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ON REFLECTION: Shift to Parkinson a bad idea


Ricky Jordan

ON REFLECTION: Shift to Parkinson a bad idea

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It has been four days now since I’ve heard of the reported transfer of Alexandra Secondary School principal Jeff Broomes to the Parkinson Memorial Secondary School, and I still find it hard to believe.
What on earth could have informed a decision to remove the head of a school where, from all reports and subsequent documented findings, an irreparable rupture has occurred, and send him to another institution where his new staff, students, parents and everyone else will have preconceived notions of his capability to manage any school?
Was the decision to move Broomes to Parkinson spurred by an intensely emotional voice in someone’s head that said Broomes loves to teach and will therefore be unable to function in any other capacity?
Did someone actually feel for this most vilified man? Seriously?
I’m in total opposition to the Parkinson move, since Mr Broomes, a man of immense intelligence and organizational acumen, was never one-dimensional and should not be seen as a principal and nothing else.
Here’s a man who has not only been outstanding as a teacher – based on the rave reviews of past and present students who are best equipped to judge him – but he has given tremendous service to cricket administration and community education, at times free of charge.
With such a varied administrative background bolstered by sound initiative and pragmatism, no right-thinking educational authority should throw Mr Broomes into the virtual lion’s den.
Let’s face it; this is a very small society, and this principal, who has been proven by way of a taxpayer-funded public commission of inquiry as the man at the root of the woes of The Alexandra School, will carry the mark of this bitterly controversial episode for the rest of his life.
So to put him in yet another school setting where, at the slightest hint of conflict, someone may throw all this dirt back into his face and ours in the public domain, is like putting a once convicted arsonist to work day and night in an environment selling matches, fuel, explosives and other incendiary devices.
And I’m not saying that Broomes will go to Parkinson and willingly disrupt the peaceful ambience of that scenic Pine Hill-based institution; but his strong personality, outspokenness and inherent inclination to see obstacles as surmountable challenges and not as an excuse to “roll with the punches” will make him a magnet for controversy.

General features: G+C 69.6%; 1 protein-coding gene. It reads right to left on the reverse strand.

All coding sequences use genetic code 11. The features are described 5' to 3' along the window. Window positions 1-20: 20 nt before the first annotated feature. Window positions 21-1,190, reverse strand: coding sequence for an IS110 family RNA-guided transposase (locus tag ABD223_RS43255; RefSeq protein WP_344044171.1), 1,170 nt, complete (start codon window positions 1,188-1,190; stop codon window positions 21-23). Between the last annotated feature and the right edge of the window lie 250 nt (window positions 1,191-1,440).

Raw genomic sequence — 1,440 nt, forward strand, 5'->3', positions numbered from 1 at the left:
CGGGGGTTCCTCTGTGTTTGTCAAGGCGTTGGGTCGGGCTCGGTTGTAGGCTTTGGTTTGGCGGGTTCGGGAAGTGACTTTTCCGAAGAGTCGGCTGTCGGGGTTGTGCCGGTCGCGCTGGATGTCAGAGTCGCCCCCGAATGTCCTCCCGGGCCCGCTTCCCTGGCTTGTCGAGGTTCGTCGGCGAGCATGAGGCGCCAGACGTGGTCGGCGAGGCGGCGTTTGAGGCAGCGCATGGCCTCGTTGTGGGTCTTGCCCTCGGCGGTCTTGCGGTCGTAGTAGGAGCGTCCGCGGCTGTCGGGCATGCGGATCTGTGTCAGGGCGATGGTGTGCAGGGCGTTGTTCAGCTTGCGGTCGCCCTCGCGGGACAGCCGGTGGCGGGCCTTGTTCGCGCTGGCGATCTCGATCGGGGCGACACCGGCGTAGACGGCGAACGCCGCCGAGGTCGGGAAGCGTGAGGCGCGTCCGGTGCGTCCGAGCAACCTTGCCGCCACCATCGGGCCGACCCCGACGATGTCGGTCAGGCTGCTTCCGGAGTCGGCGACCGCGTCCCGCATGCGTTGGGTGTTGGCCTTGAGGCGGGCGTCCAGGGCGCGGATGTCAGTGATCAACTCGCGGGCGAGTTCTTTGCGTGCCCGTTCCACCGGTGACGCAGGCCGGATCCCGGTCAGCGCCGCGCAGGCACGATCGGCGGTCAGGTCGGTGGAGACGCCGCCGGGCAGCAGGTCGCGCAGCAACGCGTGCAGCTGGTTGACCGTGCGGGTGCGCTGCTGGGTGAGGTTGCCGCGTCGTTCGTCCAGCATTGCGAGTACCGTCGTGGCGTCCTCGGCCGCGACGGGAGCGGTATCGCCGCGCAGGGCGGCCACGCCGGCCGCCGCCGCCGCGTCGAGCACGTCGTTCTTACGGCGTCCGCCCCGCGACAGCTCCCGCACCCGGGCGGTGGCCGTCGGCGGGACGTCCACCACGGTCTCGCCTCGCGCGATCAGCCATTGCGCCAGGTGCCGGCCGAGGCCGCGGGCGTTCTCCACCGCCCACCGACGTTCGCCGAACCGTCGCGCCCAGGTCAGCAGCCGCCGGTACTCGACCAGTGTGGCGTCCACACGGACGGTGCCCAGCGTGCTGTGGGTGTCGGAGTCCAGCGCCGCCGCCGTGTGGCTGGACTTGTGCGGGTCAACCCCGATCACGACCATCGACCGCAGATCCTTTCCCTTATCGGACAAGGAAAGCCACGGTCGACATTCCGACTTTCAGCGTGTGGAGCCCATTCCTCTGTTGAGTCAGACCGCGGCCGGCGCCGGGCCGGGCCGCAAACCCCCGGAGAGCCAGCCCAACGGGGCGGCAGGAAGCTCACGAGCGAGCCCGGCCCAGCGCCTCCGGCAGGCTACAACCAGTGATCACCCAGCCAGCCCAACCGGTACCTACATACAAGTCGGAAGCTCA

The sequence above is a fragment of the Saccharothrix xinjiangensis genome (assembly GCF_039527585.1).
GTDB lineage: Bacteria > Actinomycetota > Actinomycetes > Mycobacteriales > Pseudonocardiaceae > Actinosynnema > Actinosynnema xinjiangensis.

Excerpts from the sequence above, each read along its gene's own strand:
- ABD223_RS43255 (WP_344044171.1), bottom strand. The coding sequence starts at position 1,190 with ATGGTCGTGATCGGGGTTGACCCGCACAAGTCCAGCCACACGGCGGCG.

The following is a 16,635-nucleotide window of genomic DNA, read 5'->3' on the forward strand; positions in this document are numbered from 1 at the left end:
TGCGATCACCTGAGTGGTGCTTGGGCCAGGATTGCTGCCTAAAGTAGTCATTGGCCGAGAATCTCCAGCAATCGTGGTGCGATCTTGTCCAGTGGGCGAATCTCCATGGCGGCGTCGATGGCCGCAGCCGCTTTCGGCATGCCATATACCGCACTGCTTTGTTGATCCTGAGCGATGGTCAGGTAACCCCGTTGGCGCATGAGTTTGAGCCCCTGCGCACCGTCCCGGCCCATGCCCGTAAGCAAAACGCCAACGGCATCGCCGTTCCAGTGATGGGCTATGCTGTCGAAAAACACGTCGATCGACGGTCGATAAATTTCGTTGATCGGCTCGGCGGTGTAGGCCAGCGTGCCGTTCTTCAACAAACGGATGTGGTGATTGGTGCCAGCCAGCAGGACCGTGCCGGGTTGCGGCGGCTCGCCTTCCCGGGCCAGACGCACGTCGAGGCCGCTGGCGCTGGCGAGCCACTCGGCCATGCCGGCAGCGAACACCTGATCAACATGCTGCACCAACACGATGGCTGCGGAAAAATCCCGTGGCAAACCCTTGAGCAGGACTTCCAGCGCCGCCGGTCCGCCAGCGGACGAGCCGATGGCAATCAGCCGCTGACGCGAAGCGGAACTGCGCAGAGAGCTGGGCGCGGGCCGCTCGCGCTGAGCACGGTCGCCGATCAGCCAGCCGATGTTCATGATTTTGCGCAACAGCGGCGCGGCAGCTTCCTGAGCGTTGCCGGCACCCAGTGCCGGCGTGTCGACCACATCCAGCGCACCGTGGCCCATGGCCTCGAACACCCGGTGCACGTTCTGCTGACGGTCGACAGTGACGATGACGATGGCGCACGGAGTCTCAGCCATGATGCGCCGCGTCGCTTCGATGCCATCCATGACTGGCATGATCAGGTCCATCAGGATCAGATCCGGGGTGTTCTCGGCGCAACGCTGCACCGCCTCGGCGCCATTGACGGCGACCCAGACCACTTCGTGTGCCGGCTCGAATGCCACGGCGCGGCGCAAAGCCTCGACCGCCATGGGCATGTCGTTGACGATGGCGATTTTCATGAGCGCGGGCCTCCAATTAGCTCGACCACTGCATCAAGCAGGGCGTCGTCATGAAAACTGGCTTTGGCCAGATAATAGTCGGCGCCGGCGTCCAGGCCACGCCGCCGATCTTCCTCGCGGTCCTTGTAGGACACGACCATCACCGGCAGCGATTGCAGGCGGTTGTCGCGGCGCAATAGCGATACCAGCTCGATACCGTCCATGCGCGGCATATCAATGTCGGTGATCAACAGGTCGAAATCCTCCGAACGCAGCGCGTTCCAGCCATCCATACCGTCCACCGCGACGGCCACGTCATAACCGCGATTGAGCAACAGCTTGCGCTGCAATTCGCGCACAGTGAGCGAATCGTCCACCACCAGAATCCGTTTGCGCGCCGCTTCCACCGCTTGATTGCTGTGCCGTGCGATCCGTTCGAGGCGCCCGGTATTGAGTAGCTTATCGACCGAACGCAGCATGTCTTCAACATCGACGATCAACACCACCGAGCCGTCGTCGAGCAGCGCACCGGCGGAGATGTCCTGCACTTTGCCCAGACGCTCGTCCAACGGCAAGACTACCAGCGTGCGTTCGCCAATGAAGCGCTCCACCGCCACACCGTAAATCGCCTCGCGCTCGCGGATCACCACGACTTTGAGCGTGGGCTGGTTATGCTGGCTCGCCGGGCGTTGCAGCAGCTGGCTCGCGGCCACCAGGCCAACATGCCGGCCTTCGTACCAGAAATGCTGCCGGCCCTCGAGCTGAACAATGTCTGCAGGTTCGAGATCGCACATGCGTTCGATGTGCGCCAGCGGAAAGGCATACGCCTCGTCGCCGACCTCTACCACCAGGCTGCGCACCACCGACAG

The best move by local education authorities, in my humble view, would have been to either separate Mr Broomes from all schools and place him elsewhere in the Ministry of Education, or leave him right there at The Alexandra.
By placing him somewhere in the ministry, his ideas could be brought into the educational reform which Barbados is sorely crying out for – where, as he suggested during the inquiry, discussion and analysis could be done on the revolutionary view of making teaching an essential service.
Imagine the dynamics of such a discussion based on Barbados’ history, which is now inextricably linked with the creation of a modern society via free education!
The strengthening of sports programmes in schools would also be an area in which Broomes could play a crucial role, since he has had years of success managing cricket teams at the national and Caribbean level.
In fact, some would argue that after such an ordinary performance at the London Olympics this year, Barbados needs some of the brightest minds it can get – without spending a fortune bringing in overseas coaches and administrators – to build and nurture sportsmen and women from as early as the primary school level. Sports, too, is education, lest we forget.
Furthermore, since the findings and recommendations of the inquiry have shown Broomes to be “manipulative” and “dictatorial”, why place him in an environment where he can escalate the Uncle Jeff image which has come to be resented by so many?
Will he be banned from pitching marbles with his new charges at Parkinson? And when they become close to him, as they certainly will, and give him the respect that other teachers dream of having, will a string of complaints be sent to the Ministry of Education?
And better yet, when the academic, sporting and arts results of Parkinson Memorial begin to improve at the mind-boggling rate which they did during Broomes’ ten-year tenure at The Alexandra, will the current Parkinson staff pat themselves on the back too?
With that in mind, though, I do agree with the transfer of those Alexandra teachers who were all involved in the strike and tensions at the Speightstown, St Peter school over the past year.
As most of the old scholars, who zealously guarded the traditions of their beloved school, repeated at the inquiry, the meteoric rise in the standard attained in Caribbean Examinations Council subjects and other disciplines should not be attributed to Broomes alone; therefore let us see whether they now can be individual beacons away from the comfy confines of Alexandra.
One thing is sure: Jeffrey D. Broomes will stand out wherever he goes.
• Ricky Jordan is an Associate Editor of THE NATION.

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